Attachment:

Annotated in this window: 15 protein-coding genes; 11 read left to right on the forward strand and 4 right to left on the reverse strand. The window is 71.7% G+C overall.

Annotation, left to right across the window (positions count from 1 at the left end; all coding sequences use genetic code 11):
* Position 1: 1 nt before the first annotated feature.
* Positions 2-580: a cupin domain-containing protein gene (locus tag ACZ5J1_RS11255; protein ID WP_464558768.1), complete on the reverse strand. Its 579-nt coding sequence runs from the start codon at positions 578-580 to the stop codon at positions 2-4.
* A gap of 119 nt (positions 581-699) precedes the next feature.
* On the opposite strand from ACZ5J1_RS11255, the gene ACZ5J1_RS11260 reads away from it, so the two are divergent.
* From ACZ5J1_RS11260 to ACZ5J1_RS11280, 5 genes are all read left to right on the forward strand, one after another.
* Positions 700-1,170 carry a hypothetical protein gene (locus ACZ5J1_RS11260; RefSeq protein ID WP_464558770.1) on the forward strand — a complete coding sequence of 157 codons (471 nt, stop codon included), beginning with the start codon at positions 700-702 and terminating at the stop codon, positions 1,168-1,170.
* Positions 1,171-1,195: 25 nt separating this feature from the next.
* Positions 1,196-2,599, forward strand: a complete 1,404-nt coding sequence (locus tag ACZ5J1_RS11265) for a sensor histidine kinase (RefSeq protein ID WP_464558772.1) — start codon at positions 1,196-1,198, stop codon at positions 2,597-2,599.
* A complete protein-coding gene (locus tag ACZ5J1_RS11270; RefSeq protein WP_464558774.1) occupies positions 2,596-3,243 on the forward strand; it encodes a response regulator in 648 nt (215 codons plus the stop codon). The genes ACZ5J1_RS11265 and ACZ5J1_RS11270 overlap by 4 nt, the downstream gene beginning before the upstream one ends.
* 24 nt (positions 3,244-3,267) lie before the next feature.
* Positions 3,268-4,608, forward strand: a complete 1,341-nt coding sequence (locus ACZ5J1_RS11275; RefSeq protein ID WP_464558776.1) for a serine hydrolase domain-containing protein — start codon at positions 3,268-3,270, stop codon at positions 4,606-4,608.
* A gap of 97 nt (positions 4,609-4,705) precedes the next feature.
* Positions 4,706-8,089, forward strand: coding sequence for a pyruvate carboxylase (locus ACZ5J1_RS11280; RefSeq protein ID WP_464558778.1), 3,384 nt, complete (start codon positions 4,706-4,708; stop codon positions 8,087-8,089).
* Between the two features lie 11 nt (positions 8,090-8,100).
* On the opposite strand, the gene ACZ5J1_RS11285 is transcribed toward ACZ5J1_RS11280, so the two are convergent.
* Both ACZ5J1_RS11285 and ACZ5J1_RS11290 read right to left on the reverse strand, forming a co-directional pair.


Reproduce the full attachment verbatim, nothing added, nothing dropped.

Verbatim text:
Annotated in this window: 15 protein-coding genes; 11 read left to right on the forward strand and 4 right to left on the reverse strand. The window is 71.7% G+C overall.

Annotation, left to right across the window (positions count from 1 at the left end; all coding sequences use genetic code 11):
* Position 1: 1 nt before the first annotated feature.
* Positions 2-580: a cupin domain-containing protein gene (locus tag ACZ5J1_RS11255; protein ID WP_464558768.1), complete on the reverse strand. Its 579-nt coding sequence runs from the start codon at positions 578-580 to the stop codon at positions 2-4.
* A gap of 119 nt (positions 581-699) precedes the next feature.
* On the opposite strand from ACZ5J1_RS11255, the gene ACZ5J1_RS11260 reads away from it, so the two are divergent.
* From ACZ5J1_RS11260 to ACZ5J1_RS11280, 5 genes are all read left to right on the forward strand, one after another.
* Positions 700-1,170 carry a hypothetical protein gene (locus ACZ5J1_RS11260; RefSeq protein ID WP_464558770.1) on the forward strand — a complete coding sequence of 157 codons (471 nt, stop codon included), beginning with the start codon at positions 700-702 and terminating at the stop codon, positions 1,168-1,170.
* Positions 1,171-1,195: 25 nt separating this feature from the next.
* Positions 1,196-2,599, forward strand: a complete 1,404-nt coding sequence (locus tag ACZ5J1_RS11265) for a sensor histidine kinase (RefSeq protein ID WP_464558772.1) — start codon at positions 1,196-1,198, stop codon at positions 2,597-2,599.
* A complete protein-coding gene (locus tag ACZ5J1_RS11270; RefSeq protein WP_464558774.1) occupies positions 2,596-3,243 on the forward strand; it encodes a response regulator in 648 nt (215 codons plus the stop codon). The genes ACZ5J1_RS11265 and ACZ5J1_RS11270 overlap by 4 nt, the downstream gene beginning before the upstream one ends.
* 24 nt (positions 3,244-3,267) lie before the next feature.
* Positions 3,268-4,608, forward strand: a complete 1,341-nt coding sequence (locus ACZ5J1_RS11275; RefSeq protein ID WP_464558776.1) for a serine hydrolase domain-containing protein — start codon at positions 3,268-3,270, stop codon at positions 4,606-4,608.
* A gap of 97 nt (positions 4,609-4,705) precedes the next feature.
* Positions 4,706-8,089, forward strand: coding sequence for a pyruvate carboxylase (locus ACZ5J1_RS11280; RefSeq protein ID WP_464558778.1), 3,384 nt, complete (start codon positions 4,706-4,708; stop codon positions 8,087-8,089).
* Between the two features lie 11 nt (positions 8,090-8,100).
* On the opposite strand, the gene ACZ5J1_RS11285 is transcribed toward ACZ5J1_RS11280, so the two are convergent.
* Both ACZ5J1_RS11285 and ACZ5J1_RS11290 read right to left on the reverse strand, forming a co-directional pair.